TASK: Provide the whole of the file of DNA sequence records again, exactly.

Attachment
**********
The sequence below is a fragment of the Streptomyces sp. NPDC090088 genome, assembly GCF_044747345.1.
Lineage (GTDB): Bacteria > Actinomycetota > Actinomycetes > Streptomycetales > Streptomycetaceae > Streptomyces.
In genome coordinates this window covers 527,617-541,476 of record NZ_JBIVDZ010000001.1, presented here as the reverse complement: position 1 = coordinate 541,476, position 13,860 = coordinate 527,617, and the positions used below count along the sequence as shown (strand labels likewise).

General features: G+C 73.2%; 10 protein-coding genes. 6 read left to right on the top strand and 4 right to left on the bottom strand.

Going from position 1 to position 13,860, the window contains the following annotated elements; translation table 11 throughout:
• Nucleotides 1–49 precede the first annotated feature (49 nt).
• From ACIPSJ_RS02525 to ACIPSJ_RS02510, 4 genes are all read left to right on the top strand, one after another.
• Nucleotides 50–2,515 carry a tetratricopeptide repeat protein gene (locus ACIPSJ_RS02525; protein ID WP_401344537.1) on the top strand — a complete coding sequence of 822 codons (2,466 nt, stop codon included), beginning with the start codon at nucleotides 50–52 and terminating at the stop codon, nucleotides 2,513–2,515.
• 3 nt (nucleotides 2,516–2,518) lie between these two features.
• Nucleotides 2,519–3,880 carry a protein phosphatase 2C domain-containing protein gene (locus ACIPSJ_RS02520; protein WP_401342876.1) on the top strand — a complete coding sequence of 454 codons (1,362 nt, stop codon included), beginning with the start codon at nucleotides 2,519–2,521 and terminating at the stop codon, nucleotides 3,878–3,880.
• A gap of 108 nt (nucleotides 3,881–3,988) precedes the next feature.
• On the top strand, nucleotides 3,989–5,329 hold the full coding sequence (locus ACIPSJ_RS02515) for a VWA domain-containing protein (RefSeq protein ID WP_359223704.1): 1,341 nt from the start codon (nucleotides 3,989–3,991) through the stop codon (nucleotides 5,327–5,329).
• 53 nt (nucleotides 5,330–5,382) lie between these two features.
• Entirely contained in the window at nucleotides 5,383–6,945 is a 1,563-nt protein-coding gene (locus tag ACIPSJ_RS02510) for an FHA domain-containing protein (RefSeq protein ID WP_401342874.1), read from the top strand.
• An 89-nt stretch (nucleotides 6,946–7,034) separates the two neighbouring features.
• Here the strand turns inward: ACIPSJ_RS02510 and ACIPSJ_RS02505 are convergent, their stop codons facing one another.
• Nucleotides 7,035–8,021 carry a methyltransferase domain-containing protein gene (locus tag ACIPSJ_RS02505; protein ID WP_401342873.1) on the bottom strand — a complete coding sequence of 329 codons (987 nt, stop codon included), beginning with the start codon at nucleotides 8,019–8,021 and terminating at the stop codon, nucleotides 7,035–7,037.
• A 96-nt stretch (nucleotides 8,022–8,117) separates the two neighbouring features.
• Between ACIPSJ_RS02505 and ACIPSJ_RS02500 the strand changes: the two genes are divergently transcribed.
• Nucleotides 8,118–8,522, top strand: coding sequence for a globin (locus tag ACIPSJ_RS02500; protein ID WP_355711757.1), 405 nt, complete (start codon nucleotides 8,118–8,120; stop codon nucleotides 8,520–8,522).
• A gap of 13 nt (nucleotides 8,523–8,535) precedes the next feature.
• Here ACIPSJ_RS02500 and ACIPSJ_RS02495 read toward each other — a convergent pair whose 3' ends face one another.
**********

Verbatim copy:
The sequence below is a fragment of the Streptomyces sp. NPDC090088 genome, assembly GCF_044747345.1.
Lineage (GTDB): Bacteria > Actinomycetota > Actinomycetes > Streptomycetales > Streptomycetaceae > Streptomyces.
In genome coordinates this window covers 527,617-541,476 of record NZ_JBIVDZ010000001.1, presented here as the reverse complement: position 1 = coordinate 541,476, position 13,860 = coordinate 527,617, and the positions used below count along the sequence as shown (strand labels likewise).

General features: G+C 73.2%; 10 protein-coding genes. 6 read left to right on the top strand and 4 right to left on the bottom strand.

Going from position 1 to position 13,860, the window contains the following annotated elements; translation table 11 throughout:
• Nucleotides 1–49 precede the first annotated feature (49 nt).
• From ACIPSJ_RS02525 to ACIPSJ_RS02510, 4 genes are all read left to right on the top strand, one after another.
• Nucleotides 50–2,515 carry a tetratricopeptide repeat protein gene (locus ACIPSJ_RS02525; protein ID WP_401344537.1) on the top strand — a complete coding sequence of 822 codons (2,466 nt, stop codon included), beginning with the start codon at nucleotides 50–52 and terminating at the stop codon, nucleotides 2,513–2,515.
• 3 nt (nucleotides 2,516–2,518) lie between these two features.
• Nucleotides 2,519–3,880 carry a protein phosphatase 2C domain-containing protein gene (locus ACIPSJ_RS02520; protein WP_401342876.1) on the top strand — a complete coding sequence of 454 codons (1,362 nt, stop codon included), beginning with the start codon at nucleotides 2,519–2,521 and terminating at the stop codon, nucleotides 3,878–3,880.
• A gap of 108 nt (nucleotides 3,881–3,988) precedes the next feature.
• On the top strand, nucleotides 3,989–5,329 hold the full coding sequence (locus ACIPSJ_RS02515) for a VWA domain-containing protein (RefSeq protein ID WP_359223704.1): 1,341 nt from the start codon (nucleotides 3,989–3,991) through the stop codon (nucleotides 5,327–5,329).
• 53 nt (nucleotides 5,330–5,382) lie between these two features.
• Entirely contained in the window at nucleotides 5,383–6,945 is a 1,563-nt protein-coding gene (locus tag ACIPSJ_RS02510) for an FHA domain-containing protein (RefSeq protein ID WP_401342874.1), read from the top strand.
• An 89-nt stretch (nucleotides 6,946–7,034) separates the two neighbouring features.
• Here the strand turns inward: ACIPSJ_RS02510 and ACIPSJ_RS02505 are convergent, their stop codons facing one another.
• Nucleotides 7,035–8,021 carry a methyltransferase domain-containing protein gene (locus tag ACIPSJ_RS02505; protein ID WP_401342873.1) on the bottom strand — a complete coding sequence of 329 codons (987 nt, stop codon included), beginning with the start codon at nucleotides 8,019–8,021 and terminating at the stop codon, nucleotides 7,035–7,037.
• A 96-nt stretch (nucleotides 8,022–8,117) separates the two neighbouring features.
• Between ACIPSJ_RS02505 and ACIPSJ_RS02500 the strand changes: the two genes are divergently transcribed.
• Nucleotides 8,118–8,522, top strand: coding sequence for a globin (locus tag ACIPSJ_RS02500; protein ID WP_355711757.1), 405 nt, complete (start codon nucleotides 8,118–8,120; stop codon nucleotides 8,520–8,522).
• A gap of 13 nt (nucleotides 8,523–8,535) precedes the next feature.
• Here ACIPSJ_RS02500 and ACIPSJ_RS02495 read toward each other — a convergent pair whose 3' ends face one another.